Self-worth is something that doesn’t have a price

KATIE GEBAUER Senior Visual Editor

We live in a society where the minute you step out of the comfort of your home, judgment begins. As unfortunate as that sounds, it’s the harsh truth. Every day as women and men walk across the South Dakota State campus, we are under the scrutiny of every person we pass.

 A result of this scrutiny is constantly questioning every bit of ourselves. Am I pretty enough? Skinny enough? Are my thighs too big? Too thin? The questions go on and on. So eventually I start to question myself, what is my worth?

 Monday, Feb. 22 I attended a philanthropy event at Jacks’ Place in the basement of  The Union. It was an event being held to raise money for Relay For Life by a sorority on campus. I am an advocate for raising money for people in need; however, I do not support a charity date auction.

 The first time I heard of this event, I Googled what it was. A charity date auction is a fundraiser event that benefits a local nonprofit organization. Bidders have the opportunity to “purchase” a date. So what does the term “date” imply? Now when I think of going on a date, I envision a fun and new experience but when I think of the word “auction,” what comes to mind is different.

 When I hear the word auction, I think of this country’s history. I think back to the numerous lessons I’ve learned throughout my education about slavery and prostitution. When I think of an auction I also think of objects. When I was 10 years old I went to a silent auction with my dad for antique furniture. As each object was placed on the stage, the bidding continued. I watched and waited. After an item is bought at an auction, it is required to be given to the highest bidder—and that’s where a date auction starts to bother me. 

 A date that is sold in the context of a date auction is not even a date anymore because there is a sense of obligation, social pressures and awkward agreements. It is not a date; it is a debt to be paid.

 Not only am I disappointed in this fake idea of a date. I’m saddened by how it could be affecting the young women and men on stage.

 If you know me personally, you know that I am a very outgoing and understanding person. I love joking around and giving my friends a hard time, but during a date auction is not the time to say, “Netflix and chill is one D away from Netflix and child.”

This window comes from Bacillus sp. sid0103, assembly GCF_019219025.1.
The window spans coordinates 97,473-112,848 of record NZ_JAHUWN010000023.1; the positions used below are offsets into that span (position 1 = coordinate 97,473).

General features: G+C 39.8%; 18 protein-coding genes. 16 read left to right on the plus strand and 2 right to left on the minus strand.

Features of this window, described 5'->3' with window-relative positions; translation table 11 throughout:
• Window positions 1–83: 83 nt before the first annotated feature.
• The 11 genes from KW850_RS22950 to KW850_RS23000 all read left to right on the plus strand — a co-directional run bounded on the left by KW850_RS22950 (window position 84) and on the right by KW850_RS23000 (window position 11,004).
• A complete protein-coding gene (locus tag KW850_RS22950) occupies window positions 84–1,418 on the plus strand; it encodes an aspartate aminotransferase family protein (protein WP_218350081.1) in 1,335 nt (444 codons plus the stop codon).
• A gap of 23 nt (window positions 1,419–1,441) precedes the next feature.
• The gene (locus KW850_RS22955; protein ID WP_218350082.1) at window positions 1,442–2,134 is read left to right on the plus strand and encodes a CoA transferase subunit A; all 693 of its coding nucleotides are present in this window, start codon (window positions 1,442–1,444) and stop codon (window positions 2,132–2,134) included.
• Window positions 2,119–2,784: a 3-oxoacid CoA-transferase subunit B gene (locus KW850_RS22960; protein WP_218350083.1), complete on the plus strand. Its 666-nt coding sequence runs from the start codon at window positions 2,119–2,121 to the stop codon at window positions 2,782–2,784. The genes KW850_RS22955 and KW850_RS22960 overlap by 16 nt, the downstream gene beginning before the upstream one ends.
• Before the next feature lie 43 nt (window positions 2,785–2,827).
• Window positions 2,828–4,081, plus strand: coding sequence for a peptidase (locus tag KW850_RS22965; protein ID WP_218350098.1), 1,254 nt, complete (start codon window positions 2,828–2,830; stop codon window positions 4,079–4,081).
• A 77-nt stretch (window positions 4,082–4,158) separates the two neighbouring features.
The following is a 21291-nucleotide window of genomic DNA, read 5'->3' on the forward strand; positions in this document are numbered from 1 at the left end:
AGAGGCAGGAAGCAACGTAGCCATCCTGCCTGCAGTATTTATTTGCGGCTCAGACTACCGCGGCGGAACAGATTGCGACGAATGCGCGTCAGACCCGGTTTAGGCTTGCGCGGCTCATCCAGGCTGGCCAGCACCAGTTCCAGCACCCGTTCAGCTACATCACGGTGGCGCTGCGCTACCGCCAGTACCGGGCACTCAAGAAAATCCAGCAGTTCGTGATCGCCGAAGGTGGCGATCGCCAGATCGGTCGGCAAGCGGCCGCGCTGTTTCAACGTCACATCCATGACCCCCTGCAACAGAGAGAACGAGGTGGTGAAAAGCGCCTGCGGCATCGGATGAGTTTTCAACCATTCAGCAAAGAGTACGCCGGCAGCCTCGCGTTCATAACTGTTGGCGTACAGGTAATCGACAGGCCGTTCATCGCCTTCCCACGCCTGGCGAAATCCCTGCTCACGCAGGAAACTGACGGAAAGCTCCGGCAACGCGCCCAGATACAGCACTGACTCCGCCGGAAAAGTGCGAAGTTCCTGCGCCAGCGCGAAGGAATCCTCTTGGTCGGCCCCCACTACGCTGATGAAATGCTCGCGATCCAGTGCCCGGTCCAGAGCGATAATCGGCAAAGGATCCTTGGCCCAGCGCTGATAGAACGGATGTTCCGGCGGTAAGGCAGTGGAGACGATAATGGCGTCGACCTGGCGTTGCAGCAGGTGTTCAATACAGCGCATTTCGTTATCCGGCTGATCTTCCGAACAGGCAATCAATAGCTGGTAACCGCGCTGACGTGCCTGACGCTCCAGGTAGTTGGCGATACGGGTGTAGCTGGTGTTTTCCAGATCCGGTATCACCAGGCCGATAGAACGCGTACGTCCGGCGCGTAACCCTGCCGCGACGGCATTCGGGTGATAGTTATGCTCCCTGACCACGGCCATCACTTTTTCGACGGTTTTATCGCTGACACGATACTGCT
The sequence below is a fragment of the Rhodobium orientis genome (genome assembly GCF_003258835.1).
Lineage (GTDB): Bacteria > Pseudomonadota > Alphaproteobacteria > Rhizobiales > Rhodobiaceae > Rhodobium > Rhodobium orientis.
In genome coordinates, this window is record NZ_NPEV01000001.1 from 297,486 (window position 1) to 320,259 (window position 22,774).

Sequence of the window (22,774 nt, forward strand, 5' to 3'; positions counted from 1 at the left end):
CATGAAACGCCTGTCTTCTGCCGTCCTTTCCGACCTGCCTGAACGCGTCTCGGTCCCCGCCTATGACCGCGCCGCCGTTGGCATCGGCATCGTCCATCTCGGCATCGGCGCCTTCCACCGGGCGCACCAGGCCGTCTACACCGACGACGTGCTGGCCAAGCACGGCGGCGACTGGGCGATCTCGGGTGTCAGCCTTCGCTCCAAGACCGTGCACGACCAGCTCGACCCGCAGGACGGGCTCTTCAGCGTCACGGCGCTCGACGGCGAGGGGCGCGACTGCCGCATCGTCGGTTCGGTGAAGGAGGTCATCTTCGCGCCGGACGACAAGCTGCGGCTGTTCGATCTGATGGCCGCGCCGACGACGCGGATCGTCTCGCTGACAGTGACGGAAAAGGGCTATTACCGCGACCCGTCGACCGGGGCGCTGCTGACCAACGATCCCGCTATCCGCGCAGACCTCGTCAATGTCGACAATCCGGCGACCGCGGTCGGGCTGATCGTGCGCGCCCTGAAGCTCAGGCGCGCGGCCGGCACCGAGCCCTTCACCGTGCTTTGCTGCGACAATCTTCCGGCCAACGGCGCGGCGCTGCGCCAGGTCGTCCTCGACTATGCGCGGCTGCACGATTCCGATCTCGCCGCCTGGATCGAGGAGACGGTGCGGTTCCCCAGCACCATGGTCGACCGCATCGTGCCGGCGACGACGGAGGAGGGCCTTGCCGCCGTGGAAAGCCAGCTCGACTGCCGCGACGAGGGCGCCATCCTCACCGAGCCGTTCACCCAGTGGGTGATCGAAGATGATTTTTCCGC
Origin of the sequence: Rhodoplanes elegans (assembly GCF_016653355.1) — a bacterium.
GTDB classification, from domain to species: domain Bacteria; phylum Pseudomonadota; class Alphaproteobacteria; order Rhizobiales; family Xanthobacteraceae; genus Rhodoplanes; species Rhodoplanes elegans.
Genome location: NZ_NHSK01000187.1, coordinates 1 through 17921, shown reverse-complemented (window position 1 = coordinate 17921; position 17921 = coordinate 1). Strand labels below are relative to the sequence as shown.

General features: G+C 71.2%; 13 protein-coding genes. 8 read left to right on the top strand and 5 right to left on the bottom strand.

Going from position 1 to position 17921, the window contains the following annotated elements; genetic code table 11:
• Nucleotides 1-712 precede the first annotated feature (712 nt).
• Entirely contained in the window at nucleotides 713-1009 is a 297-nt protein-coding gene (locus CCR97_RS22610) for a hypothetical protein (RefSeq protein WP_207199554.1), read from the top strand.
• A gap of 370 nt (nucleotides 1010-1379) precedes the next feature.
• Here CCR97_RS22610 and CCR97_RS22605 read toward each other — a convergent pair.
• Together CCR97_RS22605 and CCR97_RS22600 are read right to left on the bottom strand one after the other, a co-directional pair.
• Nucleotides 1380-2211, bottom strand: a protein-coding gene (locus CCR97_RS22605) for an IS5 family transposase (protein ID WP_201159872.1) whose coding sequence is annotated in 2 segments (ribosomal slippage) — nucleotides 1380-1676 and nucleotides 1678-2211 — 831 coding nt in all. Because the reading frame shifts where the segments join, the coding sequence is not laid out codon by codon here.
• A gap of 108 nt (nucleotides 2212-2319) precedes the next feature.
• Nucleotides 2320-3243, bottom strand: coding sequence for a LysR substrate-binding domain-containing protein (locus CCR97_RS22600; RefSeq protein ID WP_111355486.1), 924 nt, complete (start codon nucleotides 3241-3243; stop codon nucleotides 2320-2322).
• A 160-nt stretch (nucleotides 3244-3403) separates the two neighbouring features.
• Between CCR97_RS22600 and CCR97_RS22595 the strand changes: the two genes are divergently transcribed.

Unfortunately, it was.

 A group of four young women was sold for $100 total, which puts each girl at $25, whereas another young woman was bought alone for $220. As a result, what made the winning bidder decide to spend more money for her?

What decides a person’s worth? How did the group of girls feel knowing that their worth was a fraction of what the other girl was worth? Did it bother them too or was it OK because the money went to philanthropy?

 I don’t have the answers to these questions but what I do know is, the bidders determined the worth of their potential dates.

 The feelings of low self-worth are damaging but too common at this age. In college, we are supposed to be encouraged and supported. We are supposed to be finding ourselves and who we want to be in life. We should constantly be searching to determine our own worth. Low self-esteem could lead to depression, discouragement, fear, anxiety, sensitivity, mixed emotions and emotional unengagement, but the list goes on and on.

 As I sat and watched the date auction, I couldn’t help but be disheartened at the moral and principle necessity of the entire event. So next year, around this time when the date auction occurs again, hopefully students will reconsider what they are portraying when placing that bid.

 

Katie Gebauer is a graphic design major at SDSU and can be reached at [email protected]